The inferior Court, is to sit according to Law, next Tuesday, at Concord; it is said, that the same People, who stopp’d it at Worcester, are determined to join others, and proceed in the same manner at Concord. And they will probably carry their Point; for the People that are sensible, what evil Consequences must attend these disorders, yet are unwilling to use any exertions for putting a stop to them. We are now in a perfect State of Anarchy. No laws observed, and no power to Punish delinquents; if these treasonable practices, are not properly quelled, the Consequences must be fatal to the Constitution, and indeed to the Common-wealth.
The Parts for the next exhibition,1 were given out this afternoon. Freeman, has the English Oration, Bridge the Latin, Adams and Cranch, a Forensic disputation, on the Question Whether inequality among the citizens be necessary, to the preservation of the Liberty of the whole?2Beale, Burge, Fiske, Harris, Little, and Packard have the mathematical Parts. The President told us to be ready, by a fortnight from next Tuesday, as the Corporation might possibly meet, then.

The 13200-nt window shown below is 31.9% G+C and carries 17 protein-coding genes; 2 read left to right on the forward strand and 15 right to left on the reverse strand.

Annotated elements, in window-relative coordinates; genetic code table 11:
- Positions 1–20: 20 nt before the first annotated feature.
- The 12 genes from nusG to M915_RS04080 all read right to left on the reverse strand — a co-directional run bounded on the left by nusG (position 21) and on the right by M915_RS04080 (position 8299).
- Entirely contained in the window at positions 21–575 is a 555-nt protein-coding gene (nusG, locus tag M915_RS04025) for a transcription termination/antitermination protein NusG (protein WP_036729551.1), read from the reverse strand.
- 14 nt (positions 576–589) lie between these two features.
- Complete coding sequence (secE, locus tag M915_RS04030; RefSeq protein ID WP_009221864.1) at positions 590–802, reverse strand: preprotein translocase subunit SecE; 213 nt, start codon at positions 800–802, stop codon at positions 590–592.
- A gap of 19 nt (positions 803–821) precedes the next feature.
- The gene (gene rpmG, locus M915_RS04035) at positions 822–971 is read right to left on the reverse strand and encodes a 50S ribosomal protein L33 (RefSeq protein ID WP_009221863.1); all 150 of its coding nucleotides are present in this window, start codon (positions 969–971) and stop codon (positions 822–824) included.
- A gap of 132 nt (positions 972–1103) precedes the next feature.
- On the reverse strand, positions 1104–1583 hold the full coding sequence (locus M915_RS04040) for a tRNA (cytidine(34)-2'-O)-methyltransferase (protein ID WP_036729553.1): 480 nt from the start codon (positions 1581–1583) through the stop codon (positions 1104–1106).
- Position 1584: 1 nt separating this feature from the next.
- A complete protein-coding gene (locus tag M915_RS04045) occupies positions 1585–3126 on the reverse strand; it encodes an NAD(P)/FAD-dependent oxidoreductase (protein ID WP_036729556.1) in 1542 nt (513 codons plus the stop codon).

We had a beautiful Evening; I walk’d out with Cranch, round the Common, and on the Road till near 11.
1. The exhibition was given on 26 Sept. At this time Harvard held exhibitions semiannually, and the various parts were assigned by the college government to members of the junior and senior classes. As the program outlined in JQA’s entry here and that of 26 Sept. suggests, participants displayed their oratorical skills as well as their literary, classical, and mathematical learning. The exhibitions were open to all in the college and to interested outsiders and parents; about four hundred later attended the exhibition (Benjamin Homer Hall, A Collection of College Words and Customs, Cambridge, 1856; Mary Smith Cranch to AA, 28 Sept., Adams Papers).